Bird of prey poisonings have fallen "dramatically" in Scotland over the past year, according to the Scottish Gamekeepers Association (SGA).
In 2011, there were 10 confirmed illegal poisonings, with the death of 16 raptors.
The figure had represented a 42% fall from 2010, when there were 22 incidents recorded and 28 birds of prey lost.
This year, there was only one confirmed poisoning incident in the first quarter to the end of March.
Tests showed a dead golden eagle found in the Highlands in March had been poisoned using the substance aldicarb bendiocarb.
The Science and Advice for Scottish Agriculture government body confirmed there will be "no significant change between quarter one and quarter two" for 2012, with the understanding being that only two birds of prey have been illegally poisoned this year to date.
SGA chairman Alex Hogg said the results for the first half of the year are hugely encouraging and he believes that the poisoning of birds of prey will eventually be eliminated.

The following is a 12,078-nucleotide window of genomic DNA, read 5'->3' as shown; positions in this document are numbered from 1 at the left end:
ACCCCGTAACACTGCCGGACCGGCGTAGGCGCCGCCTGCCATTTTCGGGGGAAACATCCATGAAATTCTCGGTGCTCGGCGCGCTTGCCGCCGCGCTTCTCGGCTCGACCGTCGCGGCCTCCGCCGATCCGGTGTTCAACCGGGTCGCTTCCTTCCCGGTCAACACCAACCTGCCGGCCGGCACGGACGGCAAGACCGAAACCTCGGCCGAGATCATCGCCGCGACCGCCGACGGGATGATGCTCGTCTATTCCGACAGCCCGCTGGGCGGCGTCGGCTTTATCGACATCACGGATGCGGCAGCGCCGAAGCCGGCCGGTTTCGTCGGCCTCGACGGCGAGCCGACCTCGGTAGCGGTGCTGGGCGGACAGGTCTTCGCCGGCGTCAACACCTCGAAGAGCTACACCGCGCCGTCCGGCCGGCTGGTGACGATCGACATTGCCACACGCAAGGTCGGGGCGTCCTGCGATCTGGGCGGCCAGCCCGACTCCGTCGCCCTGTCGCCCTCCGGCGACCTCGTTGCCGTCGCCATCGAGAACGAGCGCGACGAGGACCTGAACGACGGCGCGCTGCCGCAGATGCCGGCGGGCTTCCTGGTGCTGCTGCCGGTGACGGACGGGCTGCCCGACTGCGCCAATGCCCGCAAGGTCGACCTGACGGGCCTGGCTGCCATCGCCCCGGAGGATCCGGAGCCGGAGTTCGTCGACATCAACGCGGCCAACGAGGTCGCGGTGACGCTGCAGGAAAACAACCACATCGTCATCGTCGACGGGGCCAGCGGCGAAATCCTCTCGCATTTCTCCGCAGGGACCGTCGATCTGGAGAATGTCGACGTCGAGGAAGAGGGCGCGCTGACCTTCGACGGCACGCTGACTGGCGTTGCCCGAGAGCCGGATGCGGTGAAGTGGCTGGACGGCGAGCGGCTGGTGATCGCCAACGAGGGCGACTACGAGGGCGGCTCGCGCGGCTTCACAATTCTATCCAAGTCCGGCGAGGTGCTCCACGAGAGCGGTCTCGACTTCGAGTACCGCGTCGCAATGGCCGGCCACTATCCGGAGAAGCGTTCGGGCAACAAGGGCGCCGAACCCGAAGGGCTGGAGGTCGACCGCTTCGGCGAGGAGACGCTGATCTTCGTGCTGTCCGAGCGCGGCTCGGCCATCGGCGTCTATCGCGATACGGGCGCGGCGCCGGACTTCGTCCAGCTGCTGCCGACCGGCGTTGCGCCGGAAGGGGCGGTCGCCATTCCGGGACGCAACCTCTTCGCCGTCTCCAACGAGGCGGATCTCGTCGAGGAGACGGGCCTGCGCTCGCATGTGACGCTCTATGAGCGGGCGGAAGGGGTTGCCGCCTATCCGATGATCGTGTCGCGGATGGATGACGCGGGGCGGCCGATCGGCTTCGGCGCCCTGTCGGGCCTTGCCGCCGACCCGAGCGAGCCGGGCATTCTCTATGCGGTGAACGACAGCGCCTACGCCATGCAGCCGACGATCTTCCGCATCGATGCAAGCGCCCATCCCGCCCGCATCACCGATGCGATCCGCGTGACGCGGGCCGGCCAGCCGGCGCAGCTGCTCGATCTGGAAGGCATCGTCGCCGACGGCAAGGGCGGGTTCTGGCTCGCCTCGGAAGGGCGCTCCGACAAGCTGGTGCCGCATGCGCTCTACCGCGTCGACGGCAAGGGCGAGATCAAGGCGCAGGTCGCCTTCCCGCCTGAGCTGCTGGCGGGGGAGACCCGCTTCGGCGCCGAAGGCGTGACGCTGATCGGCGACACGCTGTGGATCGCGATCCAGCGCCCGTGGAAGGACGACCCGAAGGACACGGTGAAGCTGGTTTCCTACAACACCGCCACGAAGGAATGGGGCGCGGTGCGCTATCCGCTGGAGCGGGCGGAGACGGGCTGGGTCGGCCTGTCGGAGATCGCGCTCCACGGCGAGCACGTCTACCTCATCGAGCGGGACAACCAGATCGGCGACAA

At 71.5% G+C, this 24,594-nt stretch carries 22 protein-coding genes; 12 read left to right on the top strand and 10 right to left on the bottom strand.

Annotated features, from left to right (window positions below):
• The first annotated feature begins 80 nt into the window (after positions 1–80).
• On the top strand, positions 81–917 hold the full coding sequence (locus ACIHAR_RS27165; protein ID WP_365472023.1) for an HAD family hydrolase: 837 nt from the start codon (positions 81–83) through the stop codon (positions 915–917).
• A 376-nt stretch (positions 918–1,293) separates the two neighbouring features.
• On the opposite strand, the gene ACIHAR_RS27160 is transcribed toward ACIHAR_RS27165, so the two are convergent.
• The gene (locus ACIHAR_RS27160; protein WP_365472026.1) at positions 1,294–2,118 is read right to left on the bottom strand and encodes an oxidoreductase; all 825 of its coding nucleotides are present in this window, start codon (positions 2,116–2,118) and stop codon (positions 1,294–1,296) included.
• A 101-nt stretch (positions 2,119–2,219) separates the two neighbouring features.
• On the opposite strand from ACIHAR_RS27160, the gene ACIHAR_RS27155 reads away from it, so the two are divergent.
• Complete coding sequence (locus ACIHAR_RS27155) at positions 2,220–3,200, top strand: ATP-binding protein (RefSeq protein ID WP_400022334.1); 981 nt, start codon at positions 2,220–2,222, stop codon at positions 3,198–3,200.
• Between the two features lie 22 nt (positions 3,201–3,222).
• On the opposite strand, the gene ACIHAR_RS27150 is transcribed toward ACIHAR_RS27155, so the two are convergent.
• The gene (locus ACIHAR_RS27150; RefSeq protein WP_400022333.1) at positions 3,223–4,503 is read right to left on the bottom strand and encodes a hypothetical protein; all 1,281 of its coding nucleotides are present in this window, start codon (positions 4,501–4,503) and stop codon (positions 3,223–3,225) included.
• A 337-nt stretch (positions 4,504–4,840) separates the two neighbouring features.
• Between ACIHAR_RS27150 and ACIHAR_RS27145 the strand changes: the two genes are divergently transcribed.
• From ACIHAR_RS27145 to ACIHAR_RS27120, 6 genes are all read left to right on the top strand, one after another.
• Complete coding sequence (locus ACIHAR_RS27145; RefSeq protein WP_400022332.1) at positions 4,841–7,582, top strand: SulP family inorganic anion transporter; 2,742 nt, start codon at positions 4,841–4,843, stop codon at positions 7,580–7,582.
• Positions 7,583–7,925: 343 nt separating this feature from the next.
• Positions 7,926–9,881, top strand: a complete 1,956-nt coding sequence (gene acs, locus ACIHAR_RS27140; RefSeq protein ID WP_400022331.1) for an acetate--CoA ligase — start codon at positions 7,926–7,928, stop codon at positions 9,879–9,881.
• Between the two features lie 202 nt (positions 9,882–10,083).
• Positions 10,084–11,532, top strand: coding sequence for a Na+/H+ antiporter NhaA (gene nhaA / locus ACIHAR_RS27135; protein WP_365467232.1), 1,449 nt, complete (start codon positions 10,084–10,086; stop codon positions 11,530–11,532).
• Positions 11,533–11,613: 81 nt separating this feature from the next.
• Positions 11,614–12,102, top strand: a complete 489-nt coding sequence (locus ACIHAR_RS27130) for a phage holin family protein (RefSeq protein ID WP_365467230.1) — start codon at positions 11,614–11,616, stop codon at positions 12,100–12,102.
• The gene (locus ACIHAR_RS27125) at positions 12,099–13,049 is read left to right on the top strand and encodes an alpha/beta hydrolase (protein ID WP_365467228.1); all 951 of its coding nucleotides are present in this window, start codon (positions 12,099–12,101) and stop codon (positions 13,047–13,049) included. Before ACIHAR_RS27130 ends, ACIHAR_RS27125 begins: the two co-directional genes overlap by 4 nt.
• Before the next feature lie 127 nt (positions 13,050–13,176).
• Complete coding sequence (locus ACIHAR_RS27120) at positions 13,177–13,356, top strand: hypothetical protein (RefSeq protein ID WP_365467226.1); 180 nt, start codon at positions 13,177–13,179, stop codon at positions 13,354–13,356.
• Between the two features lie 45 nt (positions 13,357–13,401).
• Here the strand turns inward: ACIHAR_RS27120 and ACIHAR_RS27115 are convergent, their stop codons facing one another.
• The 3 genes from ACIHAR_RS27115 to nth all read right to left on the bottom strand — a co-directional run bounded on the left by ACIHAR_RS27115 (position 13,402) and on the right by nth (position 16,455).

He said: "As members of the Partnership for Action Against Wildlife Crime, the Scottish Gamekeepers Association is hugely encouraged by the results for the first half of 2012.
"The fall in incidents last year was dramatic and, hopefully, by the end of 2012 we will have another statistic to celebrate.
"The poisoning of birds of prey has no place in our countryside and, through partnership working and education, that message is getting through to the tiny percentage of individuals whose actions work against the great majority who manage land and wildlife responsibly."
DC Charles Everitt, Scottish investigative support officer with the UK National Wildlife Crime Unit, said: "Last year's drop in confirmed illegal poisoning was very encouraging and to continue that downward trend would show excellent progress towards ridding Scotland of this unlawful and antiquated practice."
The results were regarded cautiously by the RSPB, who claimed that birds of prey are also targeted by means other than poisoning.
The charity said the golden eagle found in the Highlands in March was easy to find because it had a satellite transmitter fitted to it while many other birds without such equipment go undetected.
The RSPB did, however, welcome the introduction of new Scottish Government legislation protecting birds of prey which came into force on January 1, saying it had contributed to the decline.
The penalty for poisoning a bird of prey can be up to six months' imprisonment and/or a £5000 fine.